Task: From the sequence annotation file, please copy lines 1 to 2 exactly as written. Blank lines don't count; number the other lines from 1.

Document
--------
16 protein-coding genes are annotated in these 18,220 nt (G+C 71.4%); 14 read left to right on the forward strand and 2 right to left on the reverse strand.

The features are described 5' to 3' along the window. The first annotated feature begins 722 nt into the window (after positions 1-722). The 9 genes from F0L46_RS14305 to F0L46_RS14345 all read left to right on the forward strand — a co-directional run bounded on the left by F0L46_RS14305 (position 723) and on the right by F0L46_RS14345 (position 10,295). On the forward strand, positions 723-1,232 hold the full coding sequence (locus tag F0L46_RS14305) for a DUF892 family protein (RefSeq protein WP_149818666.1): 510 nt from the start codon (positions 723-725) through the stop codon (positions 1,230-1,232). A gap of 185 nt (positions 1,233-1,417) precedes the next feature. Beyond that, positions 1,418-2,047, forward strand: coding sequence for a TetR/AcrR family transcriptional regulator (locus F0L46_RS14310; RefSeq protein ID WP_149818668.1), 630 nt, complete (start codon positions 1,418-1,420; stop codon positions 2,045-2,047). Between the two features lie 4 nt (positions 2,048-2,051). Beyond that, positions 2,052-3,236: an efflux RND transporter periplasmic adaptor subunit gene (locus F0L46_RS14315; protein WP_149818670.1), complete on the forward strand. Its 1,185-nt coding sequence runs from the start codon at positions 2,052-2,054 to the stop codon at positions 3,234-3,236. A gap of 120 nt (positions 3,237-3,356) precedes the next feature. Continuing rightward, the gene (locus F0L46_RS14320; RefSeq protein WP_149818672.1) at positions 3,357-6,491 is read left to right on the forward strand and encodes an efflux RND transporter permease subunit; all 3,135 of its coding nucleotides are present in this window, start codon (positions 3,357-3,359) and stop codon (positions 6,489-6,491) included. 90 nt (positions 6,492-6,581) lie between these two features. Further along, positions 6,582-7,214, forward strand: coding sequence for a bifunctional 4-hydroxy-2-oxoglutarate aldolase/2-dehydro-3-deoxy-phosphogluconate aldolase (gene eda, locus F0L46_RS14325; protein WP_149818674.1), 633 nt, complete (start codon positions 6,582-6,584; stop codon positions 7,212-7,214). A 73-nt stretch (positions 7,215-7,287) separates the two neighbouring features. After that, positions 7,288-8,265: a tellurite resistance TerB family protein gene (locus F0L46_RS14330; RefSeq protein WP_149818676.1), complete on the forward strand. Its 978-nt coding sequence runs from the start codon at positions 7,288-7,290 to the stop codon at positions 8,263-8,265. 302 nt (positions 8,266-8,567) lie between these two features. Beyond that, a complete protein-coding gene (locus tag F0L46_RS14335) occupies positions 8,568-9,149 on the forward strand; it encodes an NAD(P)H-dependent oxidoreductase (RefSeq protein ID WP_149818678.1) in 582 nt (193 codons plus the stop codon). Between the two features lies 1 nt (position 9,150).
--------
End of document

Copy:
16 protein-coding genes are annotated in these 18,220 nt (G+C 71.4%); 14 read left to right on the forward strand and 2 right to left on the reverse strand.

The features are described 5' to 3' along the window. The first annotated feature begins 722 nt into the window (after positions 1-722). The 9 genes from F0L46_RS14305 to F0L46_RS14345 all read left to right on the forward strand — a co-directional run bounded on the left by F0L46_RS14305 (position 723) and on the right by F0L46_RS14345 (position 10,295). On the forward strand, positions 723-1,232 hold the full coding sequence (locus tag F0L46_RS14305) for a DUF892 family protein (RefSeq protein WP_149818666.1): 510 nt from the start codon (positions 723-725) through the stop codon (positions 1,230-1,232). A gap of 185 nt (positions 1,233-1,417) precedes the next feature. Beyond that, positions 1,418-2,047, forward strand: coding sequence for a TetR/AcrR family transcriptional regulator (locus F0L46_RS14310; RefSeq protein ID WP_149818668.1), 630 nt, complete (start codon positions 1,418-1,420; stop codon positions 2,045-2,047). Between the two features lie 4 nt (positions 2,048-2,051). Beyond that, positions 2,052-3,236: an efflux RND transporter periplasmic adaptor subunit gene (locus F0L46_RS14315; protein WP_149818670.1), complete on the forward strand. Its 1,185-nt coding sequence runs from the start codon at positions 2,052-2,054 to the stop codon at positions 3,234-3,236. A gap of 120 nt (positions 3,237-3,356) precedes the next feature. Continuing rightward, the gene (locus F0L46_RS14320; RefSeq protein WP_149818672.1) at positions 3,357-6,491 is read left to right on the forward strand and encodes an efflux RND transporter permease subunit; all 3,135 of its coding nucleotides are present in this window, start codon (positions 3,357-3,359) and stop codon (positions 6,489-6,491) included. 90 nt (positions 6,492-6,581) lie between these two features. Further along, positions 6,582-7,214, forward strand: coding sequence for a bifunctional 4-hydroxy-2-oxoglutarate aldolase/2-dehydro-3-deoxy-phosphogluconate aldolase (gene eda, locus F0L46_RS14325; protein WP_149818674.1), 633 nt, complete (start codon positions 6,582-6,584; stop codon positions 7,212-7,214). A 73-nt stretch (positions 7,215-7,287) separates the two neighbouring features. After that, positions 7,288-8,265: a tellurite resistance TerB family protein gene (locus F0L46_RS14330; RefSeq protein WP_149818676.1), complete on the forward strand. Its 978-nt coding sequence runs from the start codon at positions 7,288-7,290 to the stop codon at positions 8,263-8,265. 302 nt (positions 8,266-8,567) lie between these two features. Beyond that, a complete protein-coding gene (locus tag F0L46_RS14335) occupies positions 8,568-9,149 on the forward strand; it encodes an NAD(P)H-dependent oxidoreductase (RefSeq protein ID WP_149818678.1) in 582 nt (193 codons plus the stop codon). Between the two features lies 1 nt (position 9,150).